The path attracts not only the young, but also families and pensioners too. Sometimes the hiking is a community effort where groups of individuals come together from the same town, or the same company, or any other field of interest. One popular way to do the trail is to join the Gourmet Group, in which hikers seek tasty and local delicacies from the plethora of Israel’s minorities as well as various cuisine from Jewish people who have come from all over the world to make their home in Israel.  After completing the trail, some people are compelled to publish books of their experience. These books  are not just informative, they also serve as inspiration for anyone toying with the idea of doing the trail in the future.

The trail is marked by the now famous vertical blue, orange and white signs which distinguish the National Trail from the other trails which traverse all over the country. White is on the right of the sign, blue in the middle and orange on the left. The white represents the snowy Hermon in the north, the blue the Mediterranean Sea in the west and the orange the desert in the South. When the white line finds itself as the top line in the sign, it means that the path points north -toward the Hermon. When the orange line is at the top, the direction is south. This clever marking helps hikers not to lose their way.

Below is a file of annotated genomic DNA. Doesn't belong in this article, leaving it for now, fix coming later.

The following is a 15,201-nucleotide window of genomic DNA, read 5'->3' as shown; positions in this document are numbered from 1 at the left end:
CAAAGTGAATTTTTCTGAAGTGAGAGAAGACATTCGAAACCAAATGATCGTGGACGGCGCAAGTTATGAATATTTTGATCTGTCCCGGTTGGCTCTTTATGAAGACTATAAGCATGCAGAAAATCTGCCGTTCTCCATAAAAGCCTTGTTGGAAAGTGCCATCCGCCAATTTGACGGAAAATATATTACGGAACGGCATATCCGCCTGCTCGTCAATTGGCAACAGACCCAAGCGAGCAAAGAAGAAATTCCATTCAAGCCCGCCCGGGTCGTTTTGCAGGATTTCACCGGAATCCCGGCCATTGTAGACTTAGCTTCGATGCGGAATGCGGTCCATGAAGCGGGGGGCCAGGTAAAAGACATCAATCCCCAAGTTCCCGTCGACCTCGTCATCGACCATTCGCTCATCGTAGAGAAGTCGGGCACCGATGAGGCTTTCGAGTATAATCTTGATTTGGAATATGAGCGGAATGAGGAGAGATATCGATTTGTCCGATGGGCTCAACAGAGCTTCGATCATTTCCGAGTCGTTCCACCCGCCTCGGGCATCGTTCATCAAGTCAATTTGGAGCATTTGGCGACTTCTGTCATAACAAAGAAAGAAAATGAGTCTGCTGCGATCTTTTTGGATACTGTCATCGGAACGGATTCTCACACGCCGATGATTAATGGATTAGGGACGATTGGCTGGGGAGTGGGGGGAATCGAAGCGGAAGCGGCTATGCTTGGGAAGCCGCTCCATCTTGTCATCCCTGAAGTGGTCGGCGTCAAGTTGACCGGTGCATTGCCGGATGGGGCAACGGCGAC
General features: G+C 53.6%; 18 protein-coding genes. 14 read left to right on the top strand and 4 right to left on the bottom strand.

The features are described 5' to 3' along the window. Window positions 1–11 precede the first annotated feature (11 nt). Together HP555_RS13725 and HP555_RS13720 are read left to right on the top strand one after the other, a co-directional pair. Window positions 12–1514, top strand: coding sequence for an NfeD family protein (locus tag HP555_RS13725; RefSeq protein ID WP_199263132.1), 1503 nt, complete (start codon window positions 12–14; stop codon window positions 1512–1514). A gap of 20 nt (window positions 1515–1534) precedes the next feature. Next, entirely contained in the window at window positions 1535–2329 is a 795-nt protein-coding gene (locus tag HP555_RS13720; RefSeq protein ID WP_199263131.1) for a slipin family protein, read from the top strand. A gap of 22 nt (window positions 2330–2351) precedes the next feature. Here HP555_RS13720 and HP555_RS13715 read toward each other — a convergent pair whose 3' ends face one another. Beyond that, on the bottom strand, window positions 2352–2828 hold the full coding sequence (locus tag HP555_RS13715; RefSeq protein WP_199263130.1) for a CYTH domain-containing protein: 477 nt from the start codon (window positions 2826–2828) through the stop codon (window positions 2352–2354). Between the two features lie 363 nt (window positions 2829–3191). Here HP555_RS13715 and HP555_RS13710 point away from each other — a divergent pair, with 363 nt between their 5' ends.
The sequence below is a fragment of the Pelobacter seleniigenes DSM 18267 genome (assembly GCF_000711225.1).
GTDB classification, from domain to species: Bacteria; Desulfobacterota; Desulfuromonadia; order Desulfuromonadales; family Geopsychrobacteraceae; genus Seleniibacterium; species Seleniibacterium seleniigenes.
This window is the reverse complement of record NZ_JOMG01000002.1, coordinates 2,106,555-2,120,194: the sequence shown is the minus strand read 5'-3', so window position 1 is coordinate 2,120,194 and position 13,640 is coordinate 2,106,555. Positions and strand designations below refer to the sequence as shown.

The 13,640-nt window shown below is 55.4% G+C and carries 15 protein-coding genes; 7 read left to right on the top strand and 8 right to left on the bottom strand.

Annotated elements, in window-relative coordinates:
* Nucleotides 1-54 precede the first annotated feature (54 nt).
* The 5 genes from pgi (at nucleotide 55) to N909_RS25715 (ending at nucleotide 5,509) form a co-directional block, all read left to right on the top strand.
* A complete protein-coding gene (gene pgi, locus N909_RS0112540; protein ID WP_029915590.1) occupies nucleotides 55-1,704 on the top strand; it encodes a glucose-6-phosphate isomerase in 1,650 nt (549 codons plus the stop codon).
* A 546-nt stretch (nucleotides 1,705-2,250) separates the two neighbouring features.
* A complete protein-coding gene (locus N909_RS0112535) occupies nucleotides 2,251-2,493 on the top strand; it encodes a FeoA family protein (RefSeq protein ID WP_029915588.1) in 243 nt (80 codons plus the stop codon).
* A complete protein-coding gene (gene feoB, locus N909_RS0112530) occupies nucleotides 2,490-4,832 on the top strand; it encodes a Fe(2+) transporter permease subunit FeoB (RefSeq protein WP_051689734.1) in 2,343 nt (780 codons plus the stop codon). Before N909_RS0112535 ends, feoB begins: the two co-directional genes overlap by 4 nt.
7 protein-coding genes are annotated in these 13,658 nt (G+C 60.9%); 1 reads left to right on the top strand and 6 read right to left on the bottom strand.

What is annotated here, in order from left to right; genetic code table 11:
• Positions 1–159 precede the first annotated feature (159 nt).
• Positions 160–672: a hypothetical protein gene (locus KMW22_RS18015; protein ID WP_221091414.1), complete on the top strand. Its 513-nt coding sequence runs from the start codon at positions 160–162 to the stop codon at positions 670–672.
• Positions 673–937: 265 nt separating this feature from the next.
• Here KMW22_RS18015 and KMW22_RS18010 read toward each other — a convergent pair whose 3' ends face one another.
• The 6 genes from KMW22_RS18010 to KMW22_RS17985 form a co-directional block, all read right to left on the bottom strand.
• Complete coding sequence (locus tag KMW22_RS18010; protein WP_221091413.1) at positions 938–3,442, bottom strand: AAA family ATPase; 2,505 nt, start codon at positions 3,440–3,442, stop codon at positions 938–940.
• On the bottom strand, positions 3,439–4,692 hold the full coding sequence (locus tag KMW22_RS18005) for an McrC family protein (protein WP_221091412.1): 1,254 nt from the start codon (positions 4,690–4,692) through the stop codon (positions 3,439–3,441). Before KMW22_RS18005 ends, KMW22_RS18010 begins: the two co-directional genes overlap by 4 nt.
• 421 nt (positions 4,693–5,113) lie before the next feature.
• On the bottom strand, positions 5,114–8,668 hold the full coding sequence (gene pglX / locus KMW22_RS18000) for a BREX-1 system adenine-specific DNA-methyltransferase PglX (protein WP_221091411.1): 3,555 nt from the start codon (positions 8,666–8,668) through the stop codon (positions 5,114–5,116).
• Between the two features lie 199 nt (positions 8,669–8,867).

“Another unique initiative are the “libraries” placed along the way”

Israel Natiopnal Trail Map | Photo: Wikimedia Commons by Ori~

Another unique initiative are the “libraries” placed along the way. The brainchild of the Nature and Parks Society, the 16 libraries are little metal boxes marked with the trail sign in which there is enough space to place about 20 books. Hikers are encouraged to take the books, read them and when they are done reading them, leave them at the next “library.”  Many people bring books with them that they don’t want any more, and leave them in the libraries. Hikers can also get a trail “passport” which the Society for the Protection of Nature stamps intermittently along the way.